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From Ted Dunning <>
Subject Re: Solution for unwanted ngrams
Date Mon, 26 Oct 2009 16:00:47 GMT
This sort of fine distinction probably requires user feed back.  If the
idioms are highly distinctive, then a learning system that is highly
resistant to over-fitting could be used to learn a query that includes
phrasal components like "not for sale" and such.

If you have to find more flexible phrases that are based on synonymic
substitutions, then you should look at techniques like random indexing or
LSA or LDA so that you can express the phrases you extract from training
documents in terms of more general semantic components.  Sparse random
indexing is probably the easiest to apply to a term based retrieval system
such as Lucene.

Here is one effective learning system:

To summarize, what I would recommend is something like this:

step 0: create a Lucene index with positional and, optionally, semantic
information such as from sparse random indexing
step 1: take user input to retrieve a sample set of documents
step 2: let the user judge some of these documents as relevant or not
step 3: extract possible features such as terms, phrases, semantic phrases
and so on from the sample documents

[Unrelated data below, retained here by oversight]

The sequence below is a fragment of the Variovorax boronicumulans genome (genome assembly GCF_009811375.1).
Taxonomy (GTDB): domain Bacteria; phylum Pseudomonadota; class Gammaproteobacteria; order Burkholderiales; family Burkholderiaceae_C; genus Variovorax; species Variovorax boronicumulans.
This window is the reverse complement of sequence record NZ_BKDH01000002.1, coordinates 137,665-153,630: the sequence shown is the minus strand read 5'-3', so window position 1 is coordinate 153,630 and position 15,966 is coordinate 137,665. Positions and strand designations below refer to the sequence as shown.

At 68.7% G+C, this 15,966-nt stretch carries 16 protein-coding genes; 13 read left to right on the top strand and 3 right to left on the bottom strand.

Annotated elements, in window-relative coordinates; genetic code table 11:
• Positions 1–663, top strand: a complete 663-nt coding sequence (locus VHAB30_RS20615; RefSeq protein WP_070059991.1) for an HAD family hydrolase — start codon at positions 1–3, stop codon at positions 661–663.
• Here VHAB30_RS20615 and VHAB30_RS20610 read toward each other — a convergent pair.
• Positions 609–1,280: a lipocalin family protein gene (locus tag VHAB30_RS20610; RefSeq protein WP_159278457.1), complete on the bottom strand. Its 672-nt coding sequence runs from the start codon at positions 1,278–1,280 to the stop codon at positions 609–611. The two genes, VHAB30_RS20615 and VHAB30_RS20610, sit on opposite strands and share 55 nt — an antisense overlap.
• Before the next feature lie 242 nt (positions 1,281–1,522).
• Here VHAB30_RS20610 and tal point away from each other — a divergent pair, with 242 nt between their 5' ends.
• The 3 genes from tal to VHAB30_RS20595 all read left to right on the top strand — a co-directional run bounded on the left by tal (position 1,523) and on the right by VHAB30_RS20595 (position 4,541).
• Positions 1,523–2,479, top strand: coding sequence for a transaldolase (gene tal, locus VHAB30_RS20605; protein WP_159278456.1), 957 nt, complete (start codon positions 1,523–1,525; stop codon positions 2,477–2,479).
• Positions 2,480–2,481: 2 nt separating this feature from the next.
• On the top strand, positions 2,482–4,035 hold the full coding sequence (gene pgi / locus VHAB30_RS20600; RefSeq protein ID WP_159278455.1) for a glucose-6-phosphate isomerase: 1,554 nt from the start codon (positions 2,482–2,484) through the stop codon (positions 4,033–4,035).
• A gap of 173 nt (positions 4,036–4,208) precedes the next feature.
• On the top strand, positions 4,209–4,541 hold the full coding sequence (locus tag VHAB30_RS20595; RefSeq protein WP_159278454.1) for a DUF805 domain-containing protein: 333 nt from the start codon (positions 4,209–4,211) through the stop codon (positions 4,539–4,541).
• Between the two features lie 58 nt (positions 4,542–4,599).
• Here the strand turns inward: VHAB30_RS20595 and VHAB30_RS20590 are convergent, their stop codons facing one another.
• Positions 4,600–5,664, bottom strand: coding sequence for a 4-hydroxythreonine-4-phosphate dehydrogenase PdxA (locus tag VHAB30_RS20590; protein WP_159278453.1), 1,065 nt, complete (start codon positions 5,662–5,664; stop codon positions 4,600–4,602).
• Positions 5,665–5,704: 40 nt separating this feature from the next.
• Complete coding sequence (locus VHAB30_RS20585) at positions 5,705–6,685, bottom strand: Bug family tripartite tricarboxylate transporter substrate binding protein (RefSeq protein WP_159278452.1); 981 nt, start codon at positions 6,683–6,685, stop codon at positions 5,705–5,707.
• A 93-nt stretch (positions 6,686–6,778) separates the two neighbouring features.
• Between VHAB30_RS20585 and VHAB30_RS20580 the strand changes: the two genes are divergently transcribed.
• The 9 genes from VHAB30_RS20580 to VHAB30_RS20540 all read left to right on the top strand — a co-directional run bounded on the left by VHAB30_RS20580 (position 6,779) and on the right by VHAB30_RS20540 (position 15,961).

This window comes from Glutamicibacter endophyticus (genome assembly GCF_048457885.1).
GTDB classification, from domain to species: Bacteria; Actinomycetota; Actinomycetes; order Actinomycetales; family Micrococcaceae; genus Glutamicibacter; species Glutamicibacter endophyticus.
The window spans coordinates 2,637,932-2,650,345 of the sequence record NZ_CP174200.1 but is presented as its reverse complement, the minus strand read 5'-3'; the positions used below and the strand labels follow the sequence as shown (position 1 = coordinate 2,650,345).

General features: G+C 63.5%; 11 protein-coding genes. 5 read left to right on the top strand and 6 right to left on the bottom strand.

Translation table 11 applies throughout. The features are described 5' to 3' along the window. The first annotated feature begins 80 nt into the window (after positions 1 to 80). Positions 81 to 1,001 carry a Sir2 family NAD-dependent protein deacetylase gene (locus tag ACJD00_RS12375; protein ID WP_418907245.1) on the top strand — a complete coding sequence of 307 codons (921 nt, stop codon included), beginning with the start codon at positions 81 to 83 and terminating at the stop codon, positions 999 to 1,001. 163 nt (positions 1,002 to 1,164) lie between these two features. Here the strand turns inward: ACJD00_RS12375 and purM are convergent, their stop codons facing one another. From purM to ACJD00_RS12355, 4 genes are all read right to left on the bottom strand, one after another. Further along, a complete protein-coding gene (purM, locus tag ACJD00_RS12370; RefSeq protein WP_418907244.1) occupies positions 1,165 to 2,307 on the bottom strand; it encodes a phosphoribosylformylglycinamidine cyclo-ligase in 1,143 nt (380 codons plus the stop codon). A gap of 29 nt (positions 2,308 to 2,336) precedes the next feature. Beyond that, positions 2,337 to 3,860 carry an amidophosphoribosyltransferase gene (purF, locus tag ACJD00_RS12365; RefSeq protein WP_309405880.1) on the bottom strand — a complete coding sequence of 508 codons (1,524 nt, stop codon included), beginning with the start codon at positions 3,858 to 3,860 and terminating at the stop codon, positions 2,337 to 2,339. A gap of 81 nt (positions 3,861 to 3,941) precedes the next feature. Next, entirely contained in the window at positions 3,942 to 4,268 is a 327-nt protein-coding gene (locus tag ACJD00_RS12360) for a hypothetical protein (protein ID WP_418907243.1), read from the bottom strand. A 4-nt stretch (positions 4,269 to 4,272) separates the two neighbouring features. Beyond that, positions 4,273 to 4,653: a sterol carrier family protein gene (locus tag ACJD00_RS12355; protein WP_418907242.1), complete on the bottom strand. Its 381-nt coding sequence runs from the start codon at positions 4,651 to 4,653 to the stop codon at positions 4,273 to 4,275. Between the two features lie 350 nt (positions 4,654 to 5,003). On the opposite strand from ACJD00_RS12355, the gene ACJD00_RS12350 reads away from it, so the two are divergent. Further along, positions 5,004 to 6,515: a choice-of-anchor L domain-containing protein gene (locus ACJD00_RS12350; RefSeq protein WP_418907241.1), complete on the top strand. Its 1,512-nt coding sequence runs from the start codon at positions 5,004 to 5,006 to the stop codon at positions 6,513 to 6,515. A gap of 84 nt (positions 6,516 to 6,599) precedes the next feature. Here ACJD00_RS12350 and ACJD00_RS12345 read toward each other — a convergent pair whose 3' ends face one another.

step 4: run the learning algorithm on the judged documents
step 5: report starting at 1, but now with an augmented query that includes
a post-scoring phase

On Mon, Oct 26, 2009 at 7:29 AM, poeta simbolista <
> wrote:

> Hi,
> Imagine you have a text :
> "Apartment not for sale".
> and another
> "Sale! Apartment for rent"
> Search query: "Apartment for sale".
> The above search query will return the texts above highly scored. I would
> like to know how I could tackle the following issue better with Lucene. My
> ideas:
>  - recognise certain sets "Not for sale" as different from "for sale". That
> is, invalidate "for sale" if it comes preceded by "not". How could I do
> this?
>  - Recognise sale only if preceded by "for", since the second meaning
> (bargain vs. something for sale) is tricky.
>  - transcript "sale" as "for sale", grouped in the query (produce "-sale
> +(for sale)"  ). Wouldn't that query invalidate those with the "sale" term?
> How to achieve this with Lucene otherwise?
> Should this be tackled only by preprocessing the data before it makes it to
> the index? Ideally I would like to preserve the original text  on the
> index.
> Thanks a lot in advance
>  Diego
> --
> View this message in context:
> Sent from the Lucene - General mailing list archive at

Ted Dunning, CTO

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